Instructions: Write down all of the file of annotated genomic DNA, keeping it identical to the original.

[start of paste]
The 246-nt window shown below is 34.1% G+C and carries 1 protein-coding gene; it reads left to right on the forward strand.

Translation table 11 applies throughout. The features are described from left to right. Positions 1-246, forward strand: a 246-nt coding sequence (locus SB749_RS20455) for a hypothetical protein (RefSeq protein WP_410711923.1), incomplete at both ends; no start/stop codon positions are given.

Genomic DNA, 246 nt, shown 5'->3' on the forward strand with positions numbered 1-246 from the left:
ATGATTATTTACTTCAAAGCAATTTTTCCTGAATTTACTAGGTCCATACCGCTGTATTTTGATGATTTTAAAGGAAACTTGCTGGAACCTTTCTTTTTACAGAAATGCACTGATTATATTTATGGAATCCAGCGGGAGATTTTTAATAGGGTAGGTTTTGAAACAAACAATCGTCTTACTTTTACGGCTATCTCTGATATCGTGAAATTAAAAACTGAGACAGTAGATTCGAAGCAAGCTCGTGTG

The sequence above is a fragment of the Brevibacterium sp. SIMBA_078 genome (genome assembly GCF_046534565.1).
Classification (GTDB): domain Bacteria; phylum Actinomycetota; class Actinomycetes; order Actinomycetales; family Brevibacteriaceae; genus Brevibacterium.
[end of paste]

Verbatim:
The 246-nt window shown below is 34.1% G+C and carries 1 protein-coding gene; it reads left to right on the forward strand.

Translation table 11 applies throughout. The features are described from left to right. Positions 1-246, forward strand: a 246-nt coding sequence (locus SB749_RS20455) for a hypothetical protein (RefSeq protein WP_410711923.1), incomplete at both ends; no start/stop codon positions are given.

Genomic DNA, 246 nt, shown 5'->3' on the forward strand with positions numbered 1-246 from the left:
ATGATTATTTACTTCAAAGCAATTTTTCCTGAATTTACTAGGTCCATACCGCTGTATTTTGATGATTTTAAAGGAAACTTGCTGGAACCTTTCTTTTTACAGAAATGCACTGATTATATTTATGGAATCCAGCGGGAGATTTTTAATAGGGTAGGTTTTGAAACAAACAATCGTCTTACTTTTACGGCTATCTCTGATATCGTGAAATTAAAAACTGAGACAGTAGATTCGAAGCAAGCTCGTGTG

The sequence above is a fragment of the Brevibacterium sp. SIMBA_078 genome (genome assembly GCF_046534565.1).
Classification (GTDB): domain Bacteria; phylum Actinomycetota; class Actinomycetes; order Actinomycetales; family Brevibacteriaceae; genus Brevibacterium.